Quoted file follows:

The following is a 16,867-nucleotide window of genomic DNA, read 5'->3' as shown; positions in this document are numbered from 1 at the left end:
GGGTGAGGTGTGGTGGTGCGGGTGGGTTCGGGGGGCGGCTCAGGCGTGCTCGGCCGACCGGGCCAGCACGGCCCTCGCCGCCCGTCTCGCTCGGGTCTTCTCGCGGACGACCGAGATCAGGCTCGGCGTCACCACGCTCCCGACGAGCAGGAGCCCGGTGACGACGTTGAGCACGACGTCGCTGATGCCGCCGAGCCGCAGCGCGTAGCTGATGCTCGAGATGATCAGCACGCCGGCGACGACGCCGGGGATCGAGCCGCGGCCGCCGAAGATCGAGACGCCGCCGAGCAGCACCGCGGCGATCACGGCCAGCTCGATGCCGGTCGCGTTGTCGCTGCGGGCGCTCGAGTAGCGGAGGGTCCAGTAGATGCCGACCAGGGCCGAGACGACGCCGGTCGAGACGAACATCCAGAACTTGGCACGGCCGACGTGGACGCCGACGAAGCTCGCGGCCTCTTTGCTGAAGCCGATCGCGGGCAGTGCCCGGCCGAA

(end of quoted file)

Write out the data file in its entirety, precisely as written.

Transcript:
The following is a 16,867-nucleotide window of genomic DNA, read 5'->3' as shown; positions in this document are numbered from 1 at the left end:
GGGTGAGGTGTGGTGGTGCGGGTGGGTTCGGGGGGCGGCTCAGGCGTGCTCGGCCGACCGGGCCAGCACGGCCCTCGCCGCCCGTCTCGCTCGGGTCTTCTCGCGGACGACCGAGATCAGGCTCGGCGTCACCACGCTCCCGACGAGCAGGAGCCCGGTGACGACGTTGAGCACGACGTCGCTGATGCCGCCGAGCCGCAGCGCGTAGCTGATGCTCGAGATGATCAGCACGCCGGCGACGACGCCGGGGATCGAGCCGCGGCCGCCGAAGATCGAGACGCCGCCGAGCAGCACCGCGGCGATCACGGCCAGCTCGATGCCGGTCGCGTTGTCGCTGCGGGCGCTCGAGTAGCGGAGGGTCCAGTAGATGCCGACCAGGGCCGAGACGACGCCGGTCGAGACGAACATCCAGAACTTGGCACGGCCGACGTGGACGCCGACGAAGCTCGCGGCCTCTTTGCTGAAGCCGATCGCGGGCAGTGCCCGGCCGAA